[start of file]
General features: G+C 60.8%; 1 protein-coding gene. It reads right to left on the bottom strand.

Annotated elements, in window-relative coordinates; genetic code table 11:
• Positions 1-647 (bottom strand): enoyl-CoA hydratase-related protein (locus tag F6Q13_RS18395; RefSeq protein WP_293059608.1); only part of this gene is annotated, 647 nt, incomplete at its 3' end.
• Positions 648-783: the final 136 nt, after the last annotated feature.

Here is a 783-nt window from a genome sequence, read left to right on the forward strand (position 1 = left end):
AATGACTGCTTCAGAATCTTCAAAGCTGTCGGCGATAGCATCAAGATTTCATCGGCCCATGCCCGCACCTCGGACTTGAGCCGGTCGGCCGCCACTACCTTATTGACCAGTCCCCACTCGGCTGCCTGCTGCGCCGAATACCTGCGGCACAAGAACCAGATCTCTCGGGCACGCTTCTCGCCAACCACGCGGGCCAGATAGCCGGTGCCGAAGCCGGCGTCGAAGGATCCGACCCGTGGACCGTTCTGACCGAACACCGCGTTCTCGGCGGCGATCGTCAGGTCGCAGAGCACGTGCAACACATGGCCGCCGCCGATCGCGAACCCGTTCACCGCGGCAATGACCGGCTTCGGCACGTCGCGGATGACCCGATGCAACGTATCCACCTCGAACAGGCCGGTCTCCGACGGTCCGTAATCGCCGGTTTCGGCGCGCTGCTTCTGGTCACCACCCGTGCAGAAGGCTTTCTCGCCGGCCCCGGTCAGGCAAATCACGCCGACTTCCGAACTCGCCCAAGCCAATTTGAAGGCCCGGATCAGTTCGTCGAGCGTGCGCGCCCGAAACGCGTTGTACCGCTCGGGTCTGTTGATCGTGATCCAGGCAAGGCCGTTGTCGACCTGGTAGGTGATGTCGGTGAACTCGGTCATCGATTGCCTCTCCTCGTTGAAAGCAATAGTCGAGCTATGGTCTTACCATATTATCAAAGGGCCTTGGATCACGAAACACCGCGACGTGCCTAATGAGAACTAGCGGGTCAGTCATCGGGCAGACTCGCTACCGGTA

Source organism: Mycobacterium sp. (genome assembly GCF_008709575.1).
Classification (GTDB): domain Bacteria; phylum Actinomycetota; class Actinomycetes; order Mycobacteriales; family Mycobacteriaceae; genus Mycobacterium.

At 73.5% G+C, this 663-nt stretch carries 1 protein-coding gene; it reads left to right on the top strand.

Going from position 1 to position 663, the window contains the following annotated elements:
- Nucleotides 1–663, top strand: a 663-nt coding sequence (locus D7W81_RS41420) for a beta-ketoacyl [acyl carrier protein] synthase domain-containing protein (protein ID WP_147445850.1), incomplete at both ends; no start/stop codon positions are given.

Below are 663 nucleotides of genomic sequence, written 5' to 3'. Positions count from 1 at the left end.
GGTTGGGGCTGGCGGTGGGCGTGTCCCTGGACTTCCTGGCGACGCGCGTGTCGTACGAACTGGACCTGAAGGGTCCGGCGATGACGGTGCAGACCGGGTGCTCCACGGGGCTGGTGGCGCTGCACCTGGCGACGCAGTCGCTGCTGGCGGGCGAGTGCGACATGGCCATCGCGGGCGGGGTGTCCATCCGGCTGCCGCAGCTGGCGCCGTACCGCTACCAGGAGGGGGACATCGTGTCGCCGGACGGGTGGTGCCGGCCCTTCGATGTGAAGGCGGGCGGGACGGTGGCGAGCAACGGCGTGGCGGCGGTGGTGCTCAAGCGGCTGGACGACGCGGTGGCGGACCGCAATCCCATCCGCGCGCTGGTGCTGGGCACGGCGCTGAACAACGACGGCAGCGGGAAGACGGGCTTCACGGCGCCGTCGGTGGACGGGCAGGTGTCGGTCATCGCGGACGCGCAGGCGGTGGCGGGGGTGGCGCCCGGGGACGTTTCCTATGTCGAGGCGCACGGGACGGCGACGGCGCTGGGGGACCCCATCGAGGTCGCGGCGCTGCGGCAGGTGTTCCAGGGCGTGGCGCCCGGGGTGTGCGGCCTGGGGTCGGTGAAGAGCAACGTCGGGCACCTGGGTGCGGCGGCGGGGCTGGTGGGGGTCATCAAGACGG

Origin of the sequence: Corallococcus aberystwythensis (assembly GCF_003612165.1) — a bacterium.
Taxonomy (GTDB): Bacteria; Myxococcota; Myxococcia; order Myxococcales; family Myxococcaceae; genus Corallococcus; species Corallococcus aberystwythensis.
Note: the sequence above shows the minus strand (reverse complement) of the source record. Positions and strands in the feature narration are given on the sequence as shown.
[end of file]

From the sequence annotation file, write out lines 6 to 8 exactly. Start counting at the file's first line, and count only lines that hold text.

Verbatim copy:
AATGACTGCTTCAGAATCTTCAAAGCTGTCGGCGATAGCATCAAGATTTCATCGGCCCATGCCCGCACCTCGGACTTGAGCCGGTCGGCCGCCACTACCTTATTGACCAGTCCCCACTCGGCTGCCTGCTGCGCCGAATACCTGCGGCACAAGAACCAGATCTCTCGGGCACGCTTCTCGCCAACCACGCGGGCCAGATAGCCGGTGCCGAAGCCGGCGTCGAAGGATCCGACCCGTGGACCGTTCTGACCGAACACCGCGTTCTCGGCGGCGATCGTCAGGTCGCAGAGCACGTGCAACACATGGCCGCCGCCGATCGCGAACCCGTTCACCGCGGCAATGACCGGCTTCGGCACGTCGCGGATGACCCGATGCAACGTATCCACCTCGAACAGGCCGGTCTCCGACGGTCCGTAATCGCCGGTTTCGGCGCGCTGCTTCTGGTCACCACCCGTGCAGAAGGCTTTCTCGCCGGCCCCGGTCAGGCAAATCACGCCGACTTCCGAACTCGCCCAAGCCAATTTGAAGGCCCGGATCAGTTCGTCGAGCGTGCGCGCCCGAAACGCGTTGTACCGCTCGGGTCTGTTGATCGTGATCCAGGCAAGGCCGTTGTCGACCTGGTAGGTGATGTCGGTGAACTCGGTCATCGATTGCCTCTCCTCGTTGAAAGCAATAGTCGAGCTATGGTCTTACCATATTATCAAAGGGCCTTGGATCACGAAACACCGCGACGTGCCTAATGAGAACTAGCGGGTCAGTCATCGGGCAGACTCGCTACCGGTA

Source organism: Mycobacterium sp. (genome assembly GCF_008709575.1).
Classification (GTDB): domain Bacteria; phylum Actinomycetota; class Actinomycetes; order Mycobacteriales; family Mycobacteriaceae; genus Mycobacterium.